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Q: Varieties of Ham ( Answered 5 out of 5 stars,   1 Comment )
Subject: Varieties of Ham
Category: Miscellaneous
Asked by: chriso_312-ga
List Price: $2.00
Posted: 11 Jul 2003 09:31 PDT
Expires: 10 Aug 2003 09:31 PDT
Question ID: 227852
What are the primary differences among the following varieties of ham?
- Proscuitto
- Serano 
- Virginia
Subject: Re: Varieties of Ham
Answered By: kutsavi-ga on 11 Jul 2003 11:20 PDT
Rated:5 out of 5 stars
Hey there Chriso,

Great question, and now I'm very hungry ;-)  

Prosciutto is an Italian-style raw ham, a specialty of Parma, cured by
salting for one month, followed by air-drying in cool curing sheds for
half a
year or longer. It is usually cut into tissue-thin slices that
highlight its
intense flavor and deep pink color. The slices are enjoyed on their
own or are
heated or cooked as part of a recipe. Prosciutto di Parma, imported
from Italy,
is regarded as the best quality. Refrigerate prosciutto, well wrapped,
several weeks.

Serrano ham is from Spain.  Interestingly, the color of the pig the
meat comes from matters:

"The most popular jamon, [ham] in Spain is the "Jamon Serrano", or
"mountain ham". While the curing process is very similar to the
Iberico, the jamon serrano is from the white pig, typically a
Landrace/Duroc cross-breed that is fed a low unsaturated fat diet of
quality grains."

From the same site, here is a bit of information about the differences
between prosciutto and serrano:

"Jamon is Spanish for "ham". In the Spanish style, it is the rear-leg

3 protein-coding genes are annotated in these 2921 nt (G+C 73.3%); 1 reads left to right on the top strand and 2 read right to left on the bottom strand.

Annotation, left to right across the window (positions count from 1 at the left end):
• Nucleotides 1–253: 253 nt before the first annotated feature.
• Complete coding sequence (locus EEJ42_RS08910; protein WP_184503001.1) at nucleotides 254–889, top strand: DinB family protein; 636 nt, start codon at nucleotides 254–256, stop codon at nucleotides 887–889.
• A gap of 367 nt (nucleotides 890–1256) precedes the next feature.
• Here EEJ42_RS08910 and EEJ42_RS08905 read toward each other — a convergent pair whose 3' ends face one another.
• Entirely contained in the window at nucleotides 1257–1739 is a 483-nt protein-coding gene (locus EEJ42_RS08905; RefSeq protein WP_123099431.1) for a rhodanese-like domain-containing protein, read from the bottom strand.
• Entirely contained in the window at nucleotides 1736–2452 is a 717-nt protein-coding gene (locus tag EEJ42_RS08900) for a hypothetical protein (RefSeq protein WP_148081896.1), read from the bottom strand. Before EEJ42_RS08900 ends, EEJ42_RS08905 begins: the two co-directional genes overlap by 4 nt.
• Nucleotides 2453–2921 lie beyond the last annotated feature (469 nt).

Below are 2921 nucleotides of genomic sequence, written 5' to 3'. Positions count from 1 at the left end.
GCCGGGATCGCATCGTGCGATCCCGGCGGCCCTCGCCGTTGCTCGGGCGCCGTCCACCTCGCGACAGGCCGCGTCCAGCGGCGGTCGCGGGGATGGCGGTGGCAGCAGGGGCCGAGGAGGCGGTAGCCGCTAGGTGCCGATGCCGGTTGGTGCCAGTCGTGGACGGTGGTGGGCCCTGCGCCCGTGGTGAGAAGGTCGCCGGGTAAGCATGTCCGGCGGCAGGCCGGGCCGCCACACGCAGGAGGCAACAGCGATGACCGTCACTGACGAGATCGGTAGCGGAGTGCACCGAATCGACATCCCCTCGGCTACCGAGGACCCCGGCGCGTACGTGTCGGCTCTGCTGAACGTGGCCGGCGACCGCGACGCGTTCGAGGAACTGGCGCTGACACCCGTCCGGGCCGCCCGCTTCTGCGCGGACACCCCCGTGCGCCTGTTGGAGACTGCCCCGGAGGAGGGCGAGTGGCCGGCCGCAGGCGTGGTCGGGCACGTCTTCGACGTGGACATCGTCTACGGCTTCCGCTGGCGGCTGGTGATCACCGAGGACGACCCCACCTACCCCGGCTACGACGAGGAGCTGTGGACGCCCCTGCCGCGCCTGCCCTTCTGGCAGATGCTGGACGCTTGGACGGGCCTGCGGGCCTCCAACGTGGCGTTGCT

of a pig that is briefly cured in a 2,000 year old tradition. Since
the time of the Caesers, jamones have been made using simply the
finest quality swine, sea salt, fresh mountain air and time. It is a
purely natural product and is served in thin slices, uncooked, since
the salt-curing process has perfectly preserved and stabilized the
meat. The air-drying process removes the water and bacteria no longer
can survive. Spanish-style jamon differs from the Italian prosciutto
of Parma or a French jambon. Jamon is longer aged, its flavor much
bolder and its texture is firmer."

Another interesting fact about Mediterranean hams like Serrano and
prosciutto is that they are carved paralell to the bone and extremely
thin, while we carve our "Virginia" style hams perpendicular to the
bone into more of a slab here in the States.  This accounts for the
marbeled appearance of the prosciutto and Serrano styles.

Country-style ham such as Virginia is cured with salt or brine, then
smoked and
aged. Ham is also sold boiled or cooked and canned. It can be ground
or cut
into steaks. There is an excellent site about the dry curing method
for making
a "virginia ham.":
The site also gives a note of historical information about the
Virginia ham.
I've copied it below:

"Virginia ham was one of the first agricultural products exported from
America. The Reverend Mr. Andrew Burnaby enthusiastically reported
Virginia pork was superior in flavor to any in the world. Another
clergyman, the Reverend Mr. John Clayton, wrote the Royal Society in
that Virginia ham was as good as any in Westphalia.

"Today, after more than three centuries of progress, Virginia ham is
considered a superb product because of its distinctive savory taste.
For those
who want to "do-it-yourself" cure and age a ham that will recapture
delightful flavor so highly cherished by these early clergymen,
certain rules
must be followed."

So, it appears that the primary differences in types of ham are the
curing process and the carving style.  Hope this is the information
you were looking for.  If you need clarification, don't hesitate to
use the "Request Clarification" button!

Thanks for very interesting question, 

A good list of different types of ham and other things of interest
pertaining to ham can be found on the site:


ham types -radio
ham history
prociutto ham
serano ham
serrano ham
virginia ham
ham varieties
chriso_312-ga rated this answer:5 out of 5 stars and gave an additional tip of: $1.00
Great answer and fast, too! thank you!

Subject: Re: Varieties of Ham
From: magnesium-ga on 11 Jul 2003 11:34 PDT
What an excellent and comprehensive answer! Bravo, kutsavi-ga!

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